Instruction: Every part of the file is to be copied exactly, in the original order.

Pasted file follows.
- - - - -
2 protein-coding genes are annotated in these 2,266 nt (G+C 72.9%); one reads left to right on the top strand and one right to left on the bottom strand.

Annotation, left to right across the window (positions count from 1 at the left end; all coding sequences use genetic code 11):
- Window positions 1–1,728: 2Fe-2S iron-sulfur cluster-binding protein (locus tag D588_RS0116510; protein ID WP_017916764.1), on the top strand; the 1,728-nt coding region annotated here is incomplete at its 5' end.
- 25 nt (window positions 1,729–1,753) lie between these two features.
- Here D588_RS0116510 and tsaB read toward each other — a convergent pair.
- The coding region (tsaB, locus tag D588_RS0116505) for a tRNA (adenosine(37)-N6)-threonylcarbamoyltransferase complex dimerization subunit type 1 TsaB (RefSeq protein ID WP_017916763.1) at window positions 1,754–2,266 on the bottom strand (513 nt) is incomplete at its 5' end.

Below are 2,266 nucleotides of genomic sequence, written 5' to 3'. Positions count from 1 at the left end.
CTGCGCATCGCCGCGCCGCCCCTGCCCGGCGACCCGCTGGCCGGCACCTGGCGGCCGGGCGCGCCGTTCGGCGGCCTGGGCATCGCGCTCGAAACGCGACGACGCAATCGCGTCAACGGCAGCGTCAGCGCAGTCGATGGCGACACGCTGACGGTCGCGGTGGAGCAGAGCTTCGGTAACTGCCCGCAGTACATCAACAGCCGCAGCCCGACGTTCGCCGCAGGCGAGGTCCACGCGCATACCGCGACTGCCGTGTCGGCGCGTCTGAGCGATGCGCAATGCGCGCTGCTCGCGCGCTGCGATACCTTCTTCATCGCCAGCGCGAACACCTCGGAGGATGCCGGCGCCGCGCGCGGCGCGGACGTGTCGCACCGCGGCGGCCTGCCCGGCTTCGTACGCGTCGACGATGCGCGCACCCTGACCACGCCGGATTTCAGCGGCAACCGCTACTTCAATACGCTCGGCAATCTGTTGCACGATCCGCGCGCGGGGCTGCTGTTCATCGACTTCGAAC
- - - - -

2 protein-coding genes are annotated in these 2,266 nt (G+C 72.9%); one reads left to right on the top strand and one right to left on the bottom strand.

Annotation, left to right across the window (positions count from 1 at the left end; all coding sequences use genetic code 11):
- Window positions 1–1,728: 2Fe-2S iron-sulfur cluster-binding protein (locus tag D588_RS0116510; protein ID WP_017916764.1), on the top strand; the 1,728-nt coding region annotated here is incomplete at its 5' end.
- 25 nt (window positions 1,729–1,753) lie between these two features.
- Here D588_RS0116510 and tsaB read toward each other — a convergent pair.
- The coding region (tsaB, locus tag D588_RS0116505) for a tRNA (adenosine(37)-N6)-threonylcarbamoyltransferase complex dimerization subunit type 1 TsaB (RefSeq protein ID WP_017916763.1) at window positions 1,754–2,266 on the bottom strand (513 nt) is incomplete at its 5' end.

Below are 2,266 nucleotides of genomic sequence, written 5' to 3'. Positions count from 1 at the left end.
CTGCGCATCGCCGCGCCGCCCCTGCCCGGCGACCCGCTGGCCGGCACCTGGCGGCCGGGCGCGCCGTTCGGCGGCCTGGGCATCGCGCTCGAAACGCGACGACGCAATCGCGTCAACGGCAGCGTCAGCGCAGTCGATGGCGACACGCTGACGGTCGCGGTGGAGCAGAGCTTCGGTAACTGCCCGCAGTACATCAACAGCCGCAGCCCGACGTTCGCCGCAGGCGAGGTCCACGCGCATACCGCGACTGCCGTGTCGGCGCGTCTGAGCGATGCGCAATGCGCGCTGCTCGCGCGCTGCGATACCTTCTTCATCGCCAGCGCGAACACCTCGGAGGATGCCGGCGCCGCGCGCGGCGCGGACGTGTCGCACCGCGGCGGCCTGCCCGGCTTCGTACGCGTCGACGATGCGCGCACCCTGACCACGCCGGATTTCAGCGGCAACCGCTACTTCAATACGCTCGGCAATCTGTTGCACGATCCGCGCGCGGGGCTGCTGTTCATCGACTTCGAAC